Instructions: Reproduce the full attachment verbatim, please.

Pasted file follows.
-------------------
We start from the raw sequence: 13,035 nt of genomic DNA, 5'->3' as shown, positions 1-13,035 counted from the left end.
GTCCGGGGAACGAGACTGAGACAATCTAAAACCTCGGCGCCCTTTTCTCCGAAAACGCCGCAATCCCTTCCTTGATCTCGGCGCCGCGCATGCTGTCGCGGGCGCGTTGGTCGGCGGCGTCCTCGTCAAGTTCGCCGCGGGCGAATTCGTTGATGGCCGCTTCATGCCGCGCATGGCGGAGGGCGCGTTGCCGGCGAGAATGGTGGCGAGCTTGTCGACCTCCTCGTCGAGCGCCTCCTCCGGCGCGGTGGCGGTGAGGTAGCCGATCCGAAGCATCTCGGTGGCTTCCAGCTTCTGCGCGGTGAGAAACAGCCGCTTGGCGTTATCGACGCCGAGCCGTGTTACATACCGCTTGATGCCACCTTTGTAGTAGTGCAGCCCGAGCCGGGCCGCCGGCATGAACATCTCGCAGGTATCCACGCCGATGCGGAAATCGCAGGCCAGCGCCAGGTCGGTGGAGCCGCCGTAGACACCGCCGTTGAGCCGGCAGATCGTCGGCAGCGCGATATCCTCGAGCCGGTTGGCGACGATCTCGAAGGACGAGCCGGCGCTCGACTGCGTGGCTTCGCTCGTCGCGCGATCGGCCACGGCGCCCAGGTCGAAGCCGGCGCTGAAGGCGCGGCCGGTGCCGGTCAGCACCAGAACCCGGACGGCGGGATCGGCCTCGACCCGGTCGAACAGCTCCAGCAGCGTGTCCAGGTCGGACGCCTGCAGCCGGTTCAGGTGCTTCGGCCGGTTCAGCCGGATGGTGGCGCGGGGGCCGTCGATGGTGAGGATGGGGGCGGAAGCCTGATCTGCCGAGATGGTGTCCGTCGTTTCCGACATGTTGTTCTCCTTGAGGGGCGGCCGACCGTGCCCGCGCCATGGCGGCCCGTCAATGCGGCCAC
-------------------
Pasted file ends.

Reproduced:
We start from the raw sequence: 13,035 nt of genomic DNA, 5'->3' as shown, positions 1-13,035 counted from the left end.
GTCCGGGGAACGAGACTGAGACAATCTAAAACCTCGGCGCCCTTTTCTCCGAAAACGCCGCAATCCCTTCCTTGATCTCGGCGCCGCGCATGCTGTCGCGGGCGCGTTGGTCGGCGGCGTCCTCGTCAAGTTCGCCGCGGGCGAATTCGTTGATGGCCGCTTCATGCCGCGCATGGCGGAGGGCGCGTTGCCGGCGAGAATGGTGGCGAGCTTGTCGACCTCCTCGTCGAGCGCCTCCTCCGGCGCGGTGGCGGTGAGGTAGCCGATCCGAAGCATCTCGGTGGCTTCCAGCTTCTGCGCGGTGAGAAACAGCCGCTTGGCGTTATCGACGCCGAGCCGTGTTACATACCGCTTGATGCCACCTTTGTAGTAGTGCAGCCCGAGCCGGGCCGCCGGCATGAACATCTCGCAGGTATCCACGCCGATGCGGAAATCGCAGGCCAGCGCCAGGTCGGTGGAGCCGCCGTAGACACCGCCGTTGAGCCGGCAGATCGTCGGCAGCGCGATATCCTCGAGCCGGTTGGCGACGATCTCGAAGGACGAGCCGGCGCTCGACTGCGTGGCTTCGCTCGTCGCGCGATCGGCCACGGCGCCCAGGTCGAAGCCGGCGCTGAAGGCGCGGCCGGTGCCGGTCAGCACCAGAACCCGGACGGCGGGATCGGCCTCGACCCGGTCGAACAGCTCCAGCAGCGTGTCCAGGTCGGACGCCTGCAGCCGGTTCAGGTGCTTCGGCCGGTTCAGCCGGATGGTGGCGCGGGGGCCGTCGATGGTGAGGATGGGGGCGGAAGCCTGATCTGCCGAGATGGTGTCCGTCGTTTCCGACATGTTGTTCTCCTTGAGGGGCGGCCGACCGTGCCCGCGCCATGGCGGCCCGTCAATGCGGCCAC